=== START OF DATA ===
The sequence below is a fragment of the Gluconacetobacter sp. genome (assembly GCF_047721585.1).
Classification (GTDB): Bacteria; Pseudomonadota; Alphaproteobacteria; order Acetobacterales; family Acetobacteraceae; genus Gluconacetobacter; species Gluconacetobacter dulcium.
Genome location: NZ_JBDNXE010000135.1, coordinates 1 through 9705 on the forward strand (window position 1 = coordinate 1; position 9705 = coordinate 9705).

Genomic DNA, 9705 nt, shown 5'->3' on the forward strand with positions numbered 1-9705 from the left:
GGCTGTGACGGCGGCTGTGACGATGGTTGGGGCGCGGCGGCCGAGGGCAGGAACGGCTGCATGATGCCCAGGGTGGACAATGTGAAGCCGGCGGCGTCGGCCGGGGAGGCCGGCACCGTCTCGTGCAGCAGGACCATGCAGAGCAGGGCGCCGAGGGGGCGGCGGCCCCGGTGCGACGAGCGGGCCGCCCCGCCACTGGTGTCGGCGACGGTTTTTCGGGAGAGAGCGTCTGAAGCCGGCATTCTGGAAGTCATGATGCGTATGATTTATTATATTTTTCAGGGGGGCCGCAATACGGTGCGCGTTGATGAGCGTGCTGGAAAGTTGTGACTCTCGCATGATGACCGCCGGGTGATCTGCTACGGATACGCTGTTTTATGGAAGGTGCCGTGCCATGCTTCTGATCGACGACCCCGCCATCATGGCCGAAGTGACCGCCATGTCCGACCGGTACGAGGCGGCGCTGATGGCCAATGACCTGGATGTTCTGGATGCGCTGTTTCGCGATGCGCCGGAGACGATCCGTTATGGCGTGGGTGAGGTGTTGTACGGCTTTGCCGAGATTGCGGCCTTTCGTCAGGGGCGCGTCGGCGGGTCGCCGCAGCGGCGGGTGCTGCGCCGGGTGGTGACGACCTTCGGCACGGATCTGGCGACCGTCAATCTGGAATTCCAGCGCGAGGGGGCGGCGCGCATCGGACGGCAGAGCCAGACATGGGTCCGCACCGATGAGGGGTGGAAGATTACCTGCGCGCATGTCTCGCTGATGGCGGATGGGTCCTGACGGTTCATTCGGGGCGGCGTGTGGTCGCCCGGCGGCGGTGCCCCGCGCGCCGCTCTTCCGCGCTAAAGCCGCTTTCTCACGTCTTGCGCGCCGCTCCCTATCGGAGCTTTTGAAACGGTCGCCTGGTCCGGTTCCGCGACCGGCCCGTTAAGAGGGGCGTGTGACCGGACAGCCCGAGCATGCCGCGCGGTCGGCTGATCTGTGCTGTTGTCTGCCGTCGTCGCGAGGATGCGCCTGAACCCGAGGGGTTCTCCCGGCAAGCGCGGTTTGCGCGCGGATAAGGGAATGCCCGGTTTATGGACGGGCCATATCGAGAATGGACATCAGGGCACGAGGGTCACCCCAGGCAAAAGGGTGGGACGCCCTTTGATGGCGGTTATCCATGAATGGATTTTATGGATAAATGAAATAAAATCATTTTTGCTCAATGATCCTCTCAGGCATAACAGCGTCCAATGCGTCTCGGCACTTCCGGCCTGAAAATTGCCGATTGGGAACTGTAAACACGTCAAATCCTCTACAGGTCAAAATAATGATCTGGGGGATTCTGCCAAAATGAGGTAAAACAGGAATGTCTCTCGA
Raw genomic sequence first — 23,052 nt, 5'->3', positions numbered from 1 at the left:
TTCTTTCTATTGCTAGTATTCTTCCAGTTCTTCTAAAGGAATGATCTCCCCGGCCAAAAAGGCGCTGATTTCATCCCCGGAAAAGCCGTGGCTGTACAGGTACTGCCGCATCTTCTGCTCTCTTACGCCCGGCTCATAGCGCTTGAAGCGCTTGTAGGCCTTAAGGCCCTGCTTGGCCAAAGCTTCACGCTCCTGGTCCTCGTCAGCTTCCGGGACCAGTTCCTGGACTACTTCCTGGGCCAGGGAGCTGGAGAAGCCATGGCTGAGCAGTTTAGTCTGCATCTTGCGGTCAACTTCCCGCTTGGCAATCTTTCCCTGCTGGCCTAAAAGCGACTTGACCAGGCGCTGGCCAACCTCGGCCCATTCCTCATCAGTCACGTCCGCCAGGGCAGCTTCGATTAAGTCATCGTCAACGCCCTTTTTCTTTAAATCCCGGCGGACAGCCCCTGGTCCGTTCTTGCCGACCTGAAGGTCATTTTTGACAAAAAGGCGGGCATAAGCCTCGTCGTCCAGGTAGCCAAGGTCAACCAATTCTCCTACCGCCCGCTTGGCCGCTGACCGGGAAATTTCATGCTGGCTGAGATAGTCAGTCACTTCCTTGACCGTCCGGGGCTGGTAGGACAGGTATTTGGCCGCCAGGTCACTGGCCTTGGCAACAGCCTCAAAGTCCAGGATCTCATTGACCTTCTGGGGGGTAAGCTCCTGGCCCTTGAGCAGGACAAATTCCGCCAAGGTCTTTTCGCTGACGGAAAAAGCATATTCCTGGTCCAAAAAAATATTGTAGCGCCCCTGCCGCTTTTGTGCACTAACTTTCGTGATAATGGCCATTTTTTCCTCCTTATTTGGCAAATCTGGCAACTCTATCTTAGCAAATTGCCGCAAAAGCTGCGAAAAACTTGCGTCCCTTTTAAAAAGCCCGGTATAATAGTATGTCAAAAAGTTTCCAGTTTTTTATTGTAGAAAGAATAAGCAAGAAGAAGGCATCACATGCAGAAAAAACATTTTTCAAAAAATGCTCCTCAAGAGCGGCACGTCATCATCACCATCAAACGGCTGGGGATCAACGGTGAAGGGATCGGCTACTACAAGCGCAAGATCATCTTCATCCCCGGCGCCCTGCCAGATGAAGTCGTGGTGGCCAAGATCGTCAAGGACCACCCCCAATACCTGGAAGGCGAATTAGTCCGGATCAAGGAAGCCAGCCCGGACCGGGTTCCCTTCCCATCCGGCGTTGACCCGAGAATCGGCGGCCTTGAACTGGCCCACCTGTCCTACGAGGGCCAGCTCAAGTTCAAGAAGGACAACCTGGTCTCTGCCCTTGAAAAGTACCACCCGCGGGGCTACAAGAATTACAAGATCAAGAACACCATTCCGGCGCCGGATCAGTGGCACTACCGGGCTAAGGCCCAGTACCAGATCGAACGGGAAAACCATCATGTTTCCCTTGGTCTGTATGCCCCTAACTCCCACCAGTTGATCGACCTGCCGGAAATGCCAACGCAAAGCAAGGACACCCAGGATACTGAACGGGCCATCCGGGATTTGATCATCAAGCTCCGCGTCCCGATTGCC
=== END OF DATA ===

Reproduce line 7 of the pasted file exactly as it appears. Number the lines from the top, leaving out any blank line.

TTCTTTCTATTGCTAGTATTCTTCCAGTTCTTCTAAAGGAATGATCTCCCCGGCCAAAAAGGCGCTGATTTCATCCCCGGAAAAGCCGTGGCTGTACAGGTACTGCCGCATCTTCTGCTCTCTTACGCCCGGCTCATAGCGCTTGAAGCGCTTGTAGGCCTTAAGGCCCTGCTTGGCCAAAGCTTCACGCTCCTGGTCCTCGTCAGCTTCCGGGACCAGTTCCTGGACTACTTCCTGGGCCAGGGAGCTGGAGAAGCCATGGCTGAGCAGTTTAGTCTGCATCTTGCGGTCAACTTCCCGCTTGGCAATCTTTCCCTGCTGGCCTAAAAGCGACTTGACCAGGCGCTGGCCAACCTCGGCCCATTCCTCATCAGTCACGTCCGCCAGGGCAGCTTCGATTAAGTCATCGTCAACGCCCTTTTTCTTTAAATCCCGGCGGACAGCCCCTGGTCCGTTCTTGCCGACCTGAAGGTCATTTTTGACAAAAAGGCGGGCATAAGCCTCGTCGTCCAGGTAGCCAAGGTCAACCAATTCTCCTACCGCCCGCTTGGCCGCTGACCGGGAAATTTCATGCTGGCTGAGATAGTCAGTCACTTCCTTGACCGTCCGGGGCTGGTAGGACAGGTATTTGGCCGCCAGGTCACTGGCCTTGGCAACAGCCTCAAAGTCCAGGATCTCATTGACCTTCTGGGGGGTAAGCTCCTGGCCCTTGAGCAGGACAAATTCCGCCAAGGTCTTTTCGCTGACGGAAAAAGCATATTCCTGGTCCAAAAAAATATTGTAGCGCCCCTGCCGCTTTTGTGCACTAACTTTCGTGATAATGGCCATTTTTTCCTCCTTATTTGGCAAATCTGGCAACTCTATCTTAGCAAATTGCCGCAAAAGCTGCGAAAAACTTGCGTCCCTTTTAAAAAGCCCGGTATAATAGTATGTCAAAAAGTTTCCAGTTTTTTATTGTAGAAAGAATAAGCAAGAAGAAGGCATCACATGCAGAAAAAACATTTTTCAAAAAATGCTCCTCAAGAGCGGCACGTCATCATCACCATCAAACGGCTGGGGATCAACGGTGAAGGGATCGGCTACTACAAGCGCAAGATCATCTTCATCCCCGGCGCCCTGCCAGATGAAGTCGTGGTGGCCAAGATCGTCAAGGACCACCCCCAATACCTGGAAGGCGAATTAGTCCGGATCAAGGAAGCCAGCCCGGACCGGGTTCCCTTCCCATCCGGCGTTGACCCGAGAATCGGCGGCCTTGAACTGGCCCACCTGTCCTACGAGGGCCAGCTCAAGTTCAAGAAGGACAACCTGGTCTCTGCCCTTGAAAAGTACCACCCGCGGGGCTACAAGAATTACAAGATCAAGAACACCATTCCGGCGCCGGATCAGTGGCACTACCGGGCTAAGGCCCAGTACCAGATCGAACGGGAAAACCATCATGTTTCCCTTGGTCTGTATGCCCCTAACTCCCACCAGTTGATCGACCTGCCGGAAATGCCAACGCAAAGCAAGGACACCCAGGATACTGAACGGGCCATCCGGGATTTGATCATCAAGCTCCGCGTCCCGATTGCC